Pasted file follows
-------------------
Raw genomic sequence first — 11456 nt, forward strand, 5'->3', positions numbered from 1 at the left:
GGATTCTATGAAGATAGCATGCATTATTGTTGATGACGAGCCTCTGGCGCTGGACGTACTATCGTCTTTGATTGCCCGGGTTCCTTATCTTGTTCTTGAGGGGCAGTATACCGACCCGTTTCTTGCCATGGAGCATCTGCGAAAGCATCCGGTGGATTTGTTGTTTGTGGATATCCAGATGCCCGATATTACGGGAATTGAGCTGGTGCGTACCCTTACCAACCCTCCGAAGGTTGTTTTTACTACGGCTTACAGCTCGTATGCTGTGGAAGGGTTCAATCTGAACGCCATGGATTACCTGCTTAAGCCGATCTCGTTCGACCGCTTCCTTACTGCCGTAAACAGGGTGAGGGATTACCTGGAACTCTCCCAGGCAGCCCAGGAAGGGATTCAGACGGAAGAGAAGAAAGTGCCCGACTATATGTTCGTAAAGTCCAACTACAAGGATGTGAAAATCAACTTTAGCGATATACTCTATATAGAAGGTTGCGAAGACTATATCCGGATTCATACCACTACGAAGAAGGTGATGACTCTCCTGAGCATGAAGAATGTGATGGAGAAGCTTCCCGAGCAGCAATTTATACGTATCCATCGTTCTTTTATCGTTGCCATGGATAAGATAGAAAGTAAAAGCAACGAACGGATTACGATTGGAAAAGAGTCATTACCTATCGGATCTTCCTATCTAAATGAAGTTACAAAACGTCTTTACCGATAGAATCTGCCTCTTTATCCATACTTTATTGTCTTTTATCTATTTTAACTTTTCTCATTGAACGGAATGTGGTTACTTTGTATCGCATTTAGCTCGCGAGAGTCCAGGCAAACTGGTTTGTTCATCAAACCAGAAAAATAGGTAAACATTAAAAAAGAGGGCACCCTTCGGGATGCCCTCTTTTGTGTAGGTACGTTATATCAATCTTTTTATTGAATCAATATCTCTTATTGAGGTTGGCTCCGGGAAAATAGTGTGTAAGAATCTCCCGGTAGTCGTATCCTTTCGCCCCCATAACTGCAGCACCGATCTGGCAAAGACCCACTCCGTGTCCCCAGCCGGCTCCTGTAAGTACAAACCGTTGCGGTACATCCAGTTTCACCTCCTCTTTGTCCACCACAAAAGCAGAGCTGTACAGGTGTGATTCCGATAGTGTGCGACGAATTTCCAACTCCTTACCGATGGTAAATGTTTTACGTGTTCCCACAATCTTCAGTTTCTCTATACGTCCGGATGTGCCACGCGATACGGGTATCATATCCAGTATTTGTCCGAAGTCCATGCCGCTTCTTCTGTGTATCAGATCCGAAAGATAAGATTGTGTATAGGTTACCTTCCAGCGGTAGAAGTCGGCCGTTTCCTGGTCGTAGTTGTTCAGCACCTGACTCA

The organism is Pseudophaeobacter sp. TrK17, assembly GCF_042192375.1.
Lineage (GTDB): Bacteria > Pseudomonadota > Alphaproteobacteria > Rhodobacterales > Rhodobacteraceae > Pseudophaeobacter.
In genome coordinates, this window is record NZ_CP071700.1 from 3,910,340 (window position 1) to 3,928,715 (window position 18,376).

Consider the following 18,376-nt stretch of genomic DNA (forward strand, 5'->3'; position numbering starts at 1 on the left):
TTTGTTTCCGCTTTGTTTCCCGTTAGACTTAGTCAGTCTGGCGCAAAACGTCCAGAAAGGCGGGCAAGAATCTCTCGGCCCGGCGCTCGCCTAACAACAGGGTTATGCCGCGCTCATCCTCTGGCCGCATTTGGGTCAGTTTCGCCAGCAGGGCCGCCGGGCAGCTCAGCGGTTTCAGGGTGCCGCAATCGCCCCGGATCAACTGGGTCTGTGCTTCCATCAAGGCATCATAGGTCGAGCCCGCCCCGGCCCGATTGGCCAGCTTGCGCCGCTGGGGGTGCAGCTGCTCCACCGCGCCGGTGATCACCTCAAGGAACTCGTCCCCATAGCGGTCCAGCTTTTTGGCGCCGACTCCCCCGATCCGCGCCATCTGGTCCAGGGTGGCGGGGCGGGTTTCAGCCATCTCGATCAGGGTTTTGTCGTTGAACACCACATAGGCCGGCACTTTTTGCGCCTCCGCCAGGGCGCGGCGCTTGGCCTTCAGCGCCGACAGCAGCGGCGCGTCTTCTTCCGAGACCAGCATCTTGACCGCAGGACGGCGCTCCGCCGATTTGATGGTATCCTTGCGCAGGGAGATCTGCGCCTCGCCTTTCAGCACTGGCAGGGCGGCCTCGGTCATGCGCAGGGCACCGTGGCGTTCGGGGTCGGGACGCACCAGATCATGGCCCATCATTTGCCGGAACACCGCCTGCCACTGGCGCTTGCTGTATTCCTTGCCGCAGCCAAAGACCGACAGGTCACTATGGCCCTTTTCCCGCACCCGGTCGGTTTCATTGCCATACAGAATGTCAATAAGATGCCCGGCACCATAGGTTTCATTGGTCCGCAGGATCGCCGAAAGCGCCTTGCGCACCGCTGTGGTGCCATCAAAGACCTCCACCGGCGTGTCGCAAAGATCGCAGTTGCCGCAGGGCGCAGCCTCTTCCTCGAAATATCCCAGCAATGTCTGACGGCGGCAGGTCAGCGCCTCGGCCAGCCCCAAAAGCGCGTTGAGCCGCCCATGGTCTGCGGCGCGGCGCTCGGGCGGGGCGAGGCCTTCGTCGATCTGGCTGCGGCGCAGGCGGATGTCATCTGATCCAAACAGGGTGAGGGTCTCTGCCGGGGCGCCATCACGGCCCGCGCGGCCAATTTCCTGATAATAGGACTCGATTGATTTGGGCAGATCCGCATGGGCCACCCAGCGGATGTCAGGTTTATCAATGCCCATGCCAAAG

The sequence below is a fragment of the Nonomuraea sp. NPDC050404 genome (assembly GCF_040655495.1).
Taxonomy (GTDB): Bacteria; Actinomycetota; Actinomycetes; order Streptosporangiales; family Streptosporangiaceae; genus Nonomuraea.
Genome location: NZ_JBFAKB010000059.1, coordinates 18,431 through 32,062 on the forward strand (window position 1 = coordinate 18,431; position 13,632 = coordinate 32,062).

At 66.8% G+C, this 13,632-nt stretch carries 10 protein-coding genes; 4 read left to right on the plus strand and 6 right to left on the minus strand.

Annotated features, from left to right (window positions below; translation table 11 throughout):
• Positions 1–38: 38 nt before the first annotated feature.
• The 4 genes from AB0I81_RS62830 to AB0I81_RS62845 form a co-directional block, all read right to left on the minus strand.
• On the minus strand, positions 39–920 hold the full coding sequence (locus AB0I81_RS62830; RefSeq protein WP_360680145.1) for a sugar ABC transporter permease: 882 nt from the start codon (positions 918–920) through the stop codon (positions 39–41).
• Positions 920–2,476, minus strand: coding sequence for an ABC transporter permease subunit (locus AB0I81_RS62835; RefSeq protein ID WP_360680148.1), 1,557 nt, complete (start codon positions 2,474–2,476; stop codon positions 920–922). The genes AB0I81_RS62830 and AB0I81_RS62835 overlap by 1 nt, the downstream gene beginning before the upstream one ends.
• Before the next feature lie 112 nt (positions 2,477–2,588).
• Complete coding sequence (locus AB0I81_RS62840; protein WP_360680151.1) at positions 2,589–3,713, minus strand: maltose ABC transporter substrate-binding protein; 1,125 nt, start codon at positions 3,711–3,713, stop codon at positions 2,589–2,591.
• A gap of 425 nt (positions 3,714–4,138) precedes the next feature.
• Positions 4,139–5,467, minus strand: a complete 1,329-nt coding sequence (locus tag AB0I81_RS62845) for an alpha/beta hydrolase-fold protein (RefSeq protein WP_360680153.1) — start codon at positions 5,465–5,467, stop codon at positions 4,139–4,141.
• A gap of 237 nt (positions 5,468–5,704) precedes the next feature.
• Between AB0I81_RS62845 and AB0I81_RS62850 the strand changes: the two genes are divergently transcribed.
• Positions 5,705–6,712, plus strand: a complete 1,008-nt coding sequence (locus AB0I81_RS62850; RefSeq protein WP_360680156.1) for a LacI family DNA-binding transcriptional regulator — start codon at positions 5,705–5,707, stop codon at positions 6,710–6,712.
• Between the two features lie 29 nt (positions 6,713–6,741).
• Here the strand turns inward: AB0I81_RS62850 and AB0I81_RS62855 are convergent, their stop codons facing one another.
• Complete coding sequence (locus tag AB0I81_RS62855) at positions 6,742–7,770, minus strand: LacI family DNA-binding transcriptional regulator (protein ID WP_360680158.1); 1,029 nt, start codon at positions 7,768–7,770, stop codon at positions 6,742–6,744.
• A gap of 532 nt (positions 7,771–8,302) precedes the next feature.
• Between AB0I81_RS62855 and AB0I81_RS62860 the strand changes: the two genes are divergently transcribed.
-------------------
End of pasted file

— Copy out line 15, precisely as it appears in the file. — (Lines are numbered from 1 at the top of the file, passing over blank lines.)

• On the minus strand, positions 39–920 hold the full coding sequence (locus AB0I81_RS62830; RefSeq protein WP_360680145.1) for a sugar ABC transporter permease: 882 nt from the start codon (positions 918–920) through the stop codon (positions 39–41).